5 Companies That Had A Rough Week

The Week Ending April 3

This week's roundup of companies that had a rough week include continued management turmoil at Citrix, charges of financial improprieties against Polycom's former CEO, the sudden closure of a leading OpenStack startup, the departure of a key channel executive from Microsoft, and an ongoing DDoS attack against a popular developer website.

Citrix's Executive Leadership Turmoil Continues As Two Top Managers Depart

What has been something of a revolving door of top managers at Citrix lately is still spinning with the news this week that two relatively recent hires have left the company. That follows a shake-up earlier this year in Citrix's sales leadership that included the departure of Al Monserrat, senior vice president of worldwide sales and services.

This week, Citrix confirmed that Rakesh Narasimhan left in February due to a personal family situation. He joined Citrix in January 2014 as vice president and general manager of the company's application and desktop virtualization business. Departing in May is Sudhakar Ramakrishna, vice president and general manager of Citrix's Enterprise and Service Provider Division, according to an 8-K filing.

SEC Charges Former Polycom CEO With Misuse Of Corporate Funds, Company Pays $750,000 Fine

The Securities and Exchange Commission this week said it charged Andrew Miller, the former CEO of videoconferencing technology company Polycom, with using nearly $200,000 in corporate funds for personal perks, including meals, entertainment and gifts. The SEC said Miller also used Polycom funds to travel with friends and his girlfriend to "luxurious international resorts" while falsely claiming the trips were for business purposes.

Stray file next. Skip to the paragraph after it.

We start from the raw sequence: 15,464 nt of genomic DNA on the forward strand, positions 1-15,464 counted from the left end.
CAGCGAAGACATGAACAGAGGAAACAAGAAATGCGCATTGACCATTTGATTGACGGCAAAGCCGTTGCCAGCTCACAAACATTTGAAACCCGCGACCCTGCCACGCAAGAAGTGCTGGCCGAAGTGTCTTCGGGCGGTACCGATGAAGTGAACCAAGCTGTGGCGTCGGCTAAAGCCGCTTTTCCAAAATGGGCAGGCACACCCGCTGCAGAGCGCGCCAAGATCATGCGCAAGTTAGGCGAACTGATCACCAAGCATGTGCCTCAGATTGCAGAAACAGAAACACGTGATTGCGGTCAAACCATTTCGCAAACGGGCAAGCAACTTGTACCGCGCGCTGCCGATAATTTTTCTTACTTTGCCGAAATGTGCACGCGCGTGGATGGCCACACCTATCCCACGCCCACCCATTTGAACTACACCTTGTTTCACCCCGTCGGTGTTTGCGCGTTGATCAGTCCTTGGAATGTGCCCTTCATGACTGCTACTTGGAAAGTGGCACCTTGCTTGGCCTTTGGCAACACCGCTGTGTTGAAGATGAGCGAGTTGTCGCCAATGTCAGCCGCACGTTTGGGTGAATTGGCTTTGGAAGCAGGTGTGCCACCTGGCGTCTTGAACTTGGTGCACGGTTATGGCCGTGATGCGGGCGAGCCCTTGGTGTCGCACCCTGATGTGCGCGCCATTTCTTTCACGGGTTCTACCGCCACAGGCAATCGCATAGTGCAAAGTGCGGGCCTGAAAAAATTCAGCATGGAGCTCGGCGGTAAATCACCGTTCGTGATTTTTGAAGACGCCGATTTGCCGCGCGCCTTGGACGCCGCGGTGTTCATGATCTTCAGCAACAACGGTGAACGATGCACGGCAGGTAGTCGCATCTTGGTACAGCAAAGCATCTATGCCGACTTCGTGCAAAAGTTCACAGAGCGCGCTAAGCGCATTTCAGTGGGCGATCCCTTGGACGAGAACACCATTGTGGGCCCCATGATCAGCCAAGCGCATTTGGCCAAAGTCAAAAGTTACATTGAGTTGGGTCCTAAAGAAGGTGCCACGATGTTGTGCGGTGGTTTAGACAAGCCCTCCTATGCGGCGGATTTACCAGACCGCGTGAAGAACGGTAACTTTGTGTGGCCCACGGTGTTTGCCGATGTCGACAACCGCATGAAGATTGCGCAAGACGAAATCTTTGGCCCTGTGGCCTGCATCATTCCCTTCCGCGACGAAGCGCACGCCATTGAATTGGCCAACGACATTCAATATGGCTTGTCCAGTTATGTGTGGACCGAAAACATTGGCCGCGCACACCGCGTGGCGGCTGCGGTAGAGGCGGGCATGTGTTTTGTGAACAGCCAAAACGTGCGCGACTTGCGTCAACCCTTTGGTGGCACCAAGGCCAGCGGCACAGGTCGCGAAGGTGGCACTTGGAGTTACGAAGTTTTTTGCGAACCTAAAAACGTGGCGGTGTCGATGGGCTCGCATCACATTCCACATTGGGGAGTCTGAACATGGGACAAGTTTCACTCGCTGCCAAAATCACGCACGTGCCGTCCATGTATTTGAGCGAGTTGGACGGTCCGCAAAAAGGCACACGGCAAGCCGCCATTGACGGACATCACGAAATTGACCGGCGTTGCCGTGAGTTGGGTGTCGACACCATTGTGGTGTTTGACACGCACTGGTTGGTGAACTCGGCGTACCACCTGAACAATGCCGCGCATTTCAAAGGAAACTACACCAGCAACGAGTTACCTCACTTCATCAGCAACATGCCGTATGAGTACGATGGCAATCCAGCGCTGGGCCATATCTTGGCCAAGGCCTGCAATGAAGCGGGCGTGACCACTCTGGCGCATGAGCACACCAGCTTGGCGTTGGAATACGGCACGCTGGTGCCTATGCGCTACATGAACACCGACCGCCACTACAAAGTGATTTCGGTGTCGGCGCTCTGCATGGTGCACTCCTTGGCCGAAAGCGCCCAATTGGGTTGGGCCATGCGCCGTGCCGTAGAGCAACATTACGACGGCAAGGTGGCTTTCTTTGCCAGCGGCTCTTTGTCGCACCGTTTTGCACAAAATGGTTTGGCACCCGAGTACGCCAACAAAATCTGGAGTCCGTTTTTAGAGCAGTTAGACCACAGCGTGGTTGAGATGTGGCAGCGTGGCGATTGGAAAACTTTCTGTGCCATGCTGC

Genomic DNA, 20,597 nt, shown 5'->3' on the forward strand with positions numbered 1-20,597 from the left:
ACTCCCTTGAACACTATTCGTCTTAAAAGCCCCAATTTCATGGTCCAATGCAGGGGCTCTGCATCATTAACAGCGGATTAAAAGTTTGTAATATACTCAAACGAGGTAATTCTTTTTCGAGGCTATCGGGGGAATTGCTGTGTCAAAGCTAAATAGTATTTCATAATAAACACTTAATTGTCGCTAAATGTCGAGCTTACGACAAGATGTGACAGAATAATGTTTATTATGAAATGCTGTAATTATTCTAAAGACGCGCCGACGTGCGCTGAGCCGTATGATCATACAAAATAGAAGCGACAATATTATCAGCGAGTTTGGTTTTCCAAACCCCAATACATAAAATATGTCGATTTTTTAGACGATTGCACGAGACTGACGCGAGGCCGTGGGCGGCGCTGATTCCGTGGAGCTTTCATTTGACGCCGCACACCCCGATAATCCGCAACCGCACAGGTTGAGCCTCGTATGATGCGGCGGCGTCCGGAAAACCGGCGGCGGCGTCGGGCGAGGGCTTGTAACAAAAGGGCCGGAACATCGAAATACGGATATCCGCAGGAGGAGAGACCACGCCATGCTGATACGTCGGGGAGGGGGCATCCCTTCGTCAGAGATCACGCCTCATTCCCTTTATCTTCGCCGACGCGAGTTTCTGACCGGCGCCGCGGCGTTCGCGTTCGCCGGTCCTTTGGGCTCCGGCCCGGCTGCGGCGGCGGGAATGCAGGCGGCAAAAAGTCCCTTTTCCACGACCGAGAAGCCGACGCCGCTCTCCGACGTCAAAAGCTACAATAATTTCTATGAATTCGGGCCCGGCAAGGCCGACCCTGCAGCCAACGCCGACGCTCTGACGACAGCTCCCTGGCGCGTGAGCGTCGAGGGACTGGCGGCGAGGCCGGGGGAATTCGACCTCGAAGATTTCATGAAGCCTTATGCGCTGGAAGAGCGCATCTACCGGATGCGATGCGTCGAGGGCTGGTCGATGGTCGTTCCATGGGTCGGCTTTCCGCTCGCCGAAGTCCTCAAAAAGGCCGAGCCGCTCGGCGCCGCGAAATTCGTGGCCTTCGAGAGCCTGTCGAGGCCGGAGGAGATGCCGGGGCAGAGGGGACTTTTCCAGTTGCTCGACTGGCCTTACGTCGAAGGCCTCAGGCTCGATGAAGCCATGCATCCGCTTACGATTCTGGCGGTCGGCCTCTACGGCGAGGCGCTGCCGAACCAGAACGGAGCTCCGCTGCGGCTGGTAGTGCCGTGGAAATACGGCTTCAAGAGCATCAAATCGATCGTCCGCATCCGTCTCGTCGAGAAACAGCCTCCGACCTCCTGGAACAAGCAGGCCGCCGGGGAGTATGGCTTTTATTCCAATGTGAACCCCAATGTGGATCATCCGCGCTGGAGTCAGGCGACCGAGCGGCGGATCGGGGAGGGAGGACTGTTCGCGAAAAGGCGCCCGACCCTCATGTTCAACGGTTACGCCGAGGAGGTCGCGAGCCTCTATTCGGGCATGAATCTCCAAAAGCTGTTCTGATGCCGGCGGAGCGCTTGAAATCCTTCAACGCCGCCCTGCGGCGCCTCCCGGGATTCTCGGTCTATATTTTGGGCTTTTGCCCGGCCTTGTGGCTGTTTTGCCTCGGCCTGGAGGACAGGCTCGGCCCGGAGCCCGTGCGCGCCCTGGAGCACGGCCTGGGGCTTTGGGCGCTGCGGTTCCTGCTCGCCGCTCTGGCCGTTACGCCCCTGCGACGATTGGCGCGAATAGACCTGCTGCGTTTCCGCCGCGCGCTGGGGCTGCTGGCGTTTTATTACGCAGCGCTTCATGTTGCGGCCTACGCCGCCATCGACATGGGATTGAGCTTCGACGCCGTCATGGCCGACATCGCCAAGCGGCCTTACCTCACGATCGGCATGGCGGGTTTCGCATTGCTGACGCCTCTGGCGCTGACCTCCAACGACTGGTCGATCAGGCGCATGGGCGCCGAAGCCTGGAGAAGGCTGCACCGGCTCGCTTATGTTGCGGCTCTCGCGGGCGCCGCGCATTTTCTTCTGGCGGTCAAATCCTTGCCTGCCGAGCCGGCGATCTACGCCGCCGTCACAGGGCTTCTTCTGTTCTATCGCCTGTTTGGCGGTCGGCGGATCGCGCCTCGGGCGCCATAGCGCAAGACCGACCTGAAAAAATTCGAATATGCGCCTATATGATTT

The SEC said it separately charged Polycom for having inadequate internal financial controls and failing to report Miller's spending to investors. Polycom has agreed to pay $750,000 to settle the SEC's charges while the case against Miller, who left the company in 2013, continues in federal court.

OpenStack Startup Nebula Goes Bust

Nebula, the cloud OpenStack appliance developer started by OpenStack founder Chris Kemp, suddenly shut down Wednesday.

"This is a difficult announcement for us to make and we want to assure our customers, shareholders, and employees that we have worked hard to explore alternatives and exhausted all potential options," the company said in a posting on its website.

Nebula, once a rising star that raised $38.5 million in venture funding, offered OpenStack technology that made it possible to build a private computing cloud from hundreds of inexpensive computers. Observers said Nebula's demise could signal a coming consolidation in the OpenStack arena.

GitHub Battling Major DDoS Attack

Code-sharing website GitHub has been fighting off a persistent DDoS (distributed denial of service) cyberattack since last week -- the largest in the site's history, according to the site's operators.

The San Francisco-based website issued a statement earlier this week, saying it believed the attack was an attempt to get the site to "remove a specific class of content." The Wall Street Journal reported that the attack was likely an attempt by China to shut down GitHub's anticensorship tools, and the DDoS traffic was coming from Chinese search engine Baidu.

Veteran Microsoft Channel Executive Set To Depart

CRN learned this week that Jenni Flinders, vice president of Microsoft's U.S. Partner Group, is leaving the company after 15 years. It wasn't clear why Flinders is leaving or where she's headed next. Microsoft would only say it's actively searching for her replacement.

In CRN's story, several channel partners portrayed Flinders' departure as a loss for the software company, saying she had been instrumental in helping Microsoft partners move to the cloud. She also was praised for promoting diversity at the company and within the channel.